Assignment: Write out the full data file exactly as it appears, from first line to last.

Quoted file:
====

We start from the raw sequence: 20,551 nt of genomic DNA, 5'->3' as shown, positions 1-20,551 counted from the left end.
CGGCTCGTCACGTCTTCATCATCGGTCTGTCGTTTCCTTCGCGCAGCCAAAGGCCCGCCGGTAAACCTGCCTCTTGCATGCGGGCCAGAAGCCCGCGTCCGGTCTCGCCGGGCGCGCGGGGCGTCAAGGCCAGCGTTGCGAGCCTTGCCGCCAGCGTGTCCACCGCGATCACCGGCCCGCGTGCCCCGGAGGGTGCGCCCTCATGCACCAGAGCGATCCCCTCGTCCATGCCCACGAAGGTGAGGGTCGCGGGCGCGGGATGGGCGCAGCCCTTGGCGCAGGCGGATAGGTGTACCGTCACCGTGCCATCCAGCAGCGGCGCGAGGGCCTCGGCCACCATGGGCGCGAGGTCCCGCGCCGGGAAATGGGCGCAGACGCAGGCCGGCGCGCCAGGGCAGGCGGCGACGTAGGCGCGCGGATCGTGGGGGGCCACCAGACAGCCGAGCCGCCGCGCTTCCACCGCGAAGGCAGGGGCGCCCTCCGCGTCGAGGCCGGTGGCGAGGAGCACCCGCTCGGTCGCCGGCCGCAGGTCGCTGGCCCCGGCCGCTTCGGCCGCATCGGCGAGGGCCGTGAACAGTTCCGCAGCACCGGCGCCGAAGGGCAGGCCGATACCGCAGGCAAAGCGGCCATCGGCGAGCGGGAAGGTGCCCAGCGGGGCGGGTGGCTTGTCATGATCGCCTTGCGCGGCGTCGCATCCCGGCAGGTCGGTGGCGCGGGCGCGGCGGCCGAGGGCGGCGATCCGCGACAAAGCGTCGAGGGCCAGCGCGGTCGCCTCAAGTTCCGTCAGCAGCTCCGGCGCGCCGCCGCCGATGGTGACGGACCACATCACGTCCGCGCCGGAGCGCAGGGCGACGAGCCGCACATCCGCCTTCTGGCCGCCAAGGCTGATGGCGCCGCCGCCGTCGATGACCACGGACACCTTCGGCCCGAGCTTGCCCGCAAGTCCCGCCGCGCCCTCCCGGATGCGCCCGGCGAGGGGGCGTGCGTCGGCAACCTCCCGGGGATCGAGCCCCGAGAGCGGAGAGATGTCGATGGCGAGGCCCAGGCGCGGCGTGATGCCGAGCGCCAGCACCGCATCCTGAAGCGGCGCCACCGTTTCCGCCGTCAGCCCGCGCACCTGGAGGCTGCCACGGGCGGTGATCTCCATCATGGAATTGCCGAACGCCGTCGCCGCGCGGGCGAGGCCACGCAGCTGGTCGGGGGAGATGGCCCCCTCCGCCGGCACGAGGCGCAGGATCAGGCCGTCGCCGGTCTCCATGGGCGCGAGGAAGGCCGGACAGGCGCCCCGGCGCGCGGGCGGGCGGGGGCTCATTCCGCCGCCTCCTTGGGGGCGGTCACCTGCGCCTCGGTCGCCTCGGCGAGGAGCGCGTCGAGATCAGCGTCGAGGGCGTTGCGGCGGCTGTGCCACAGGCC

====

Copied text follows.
We start from the raw sequence: 20,551 nt of genomic DNA, 5'->3' as shown, positions 1-20,551 counted from the left end.
CGGCTCGTCACGTCTTCATCATCGGTCTGTCGTTTCCTTCGCGCAGCCAAAGGCCCGCCGGTAAACCTGCCTCTTGCATGCGGGCCAGAAGCCCGCGTCCGGTCTCGCCGGGCGCGCGGGGCGTCAAGGCCAGCGTTGCGAGCCTTGCCGCCAGCGTGTCCACCGCGATCACCGGCCCGCGTGCCCCGGAGGGTGCGCCCTCATGCACCAGAGCGATCCCCTCGTCCATGCCCACGAAGGTGAGGGTCGCGGGCGCGGGATGGGCGCAGCCCTTGGCGCAGGCGGATAGGTGTACCGTCACCGTGCCATCCAGCAGCGGCGCGAGGGCCTCGGCCACCATGGGCGCGAGGTCCCGCGCCGGGAAATGGGCGCAGACGCAGGCCGGCGCGCCAGGGCAGGCGGCGACGTAGGCGCGCGGATCGTGGGGGGCCACCAGACAGCCGAGCCGCCGCGCTTCCACCGCGAAGGCAGGGGCGCCCTCCGCGTCGAGGCCGGTGGCGAGGAGCACCCGCTCGGTCGCCGGCCGCAGGTCGCTGGCCCCGGCCGCTTCGGCCGCATCGGCGAGGGCCGTGAACAGTTCCGCAGCACCGGCGCCGAAGGGCAGGCCGATACCGCAGGCAAAGCGGCCATCGGCGAGCGGGAAGGTGCCCAGCGGGGCGGGTGGCTTGTCATGATCGCCTTGCGCGGCGTCGCATCCCGGCAGGTCGGTGGCGCGGGCGCGGCGGCCGAGGGCGGCGATCCGCGACAAAGCGTCGAGGGCCAGCGCGGTCGCCTCAAGTTCCGTCAGCAGCTCCGGCGCGCCGCCGCCGATGGTGACGGACCACATCACGTCCGCGCCGGAGCGCAGGGCGACGAGCCGCACATCCGCCTTCTGGCCGCCAAGGCTGATGGCGCCGCCGCCGTCGATGACCACGGACACCTTCGGCCCGAGCTTGCCCGCAAGTCCCGCCGCGCCCTCCCGGATGCGCCCGGCGAGGGGGCGTGCGTCGGCAACCTCCCGGGGATCGAGCCCCGAGAGCGGAGAGATGTCGATGGCGAGGCCCAGGCGCGGCGTGATGCCGAGCGCCAGCACCGCATCCTGAAGCGGCGCCACCGTTTCCGCCGTCAGCCCGCGCACCTGGAGGCTGCCACGGGCGGTGATCTCCATCATGGAATTGCCGAACGCCGTCGCCGCGCGGGCGAGGCCACGCAGCTGGTCGGGGGAGATGGCCCCCTCCGCCGGCACGAGGCGCAGGATCAGGCCGTCGCCGGTCTCCATGGGCGCGAGGAAGGCCGGACAGGCGCCCCGGCGCGCGGGCGGGCGGGGGCTCATTCCGCCGCCTCCTTGGGGGCGGTCACCTGCGCCTCGGTCGCCTCGGCGAGGAGCGCGTCGAGATCAGCGTCGAGGGCGTTGCGGCGGCTGTGCCACAGGCC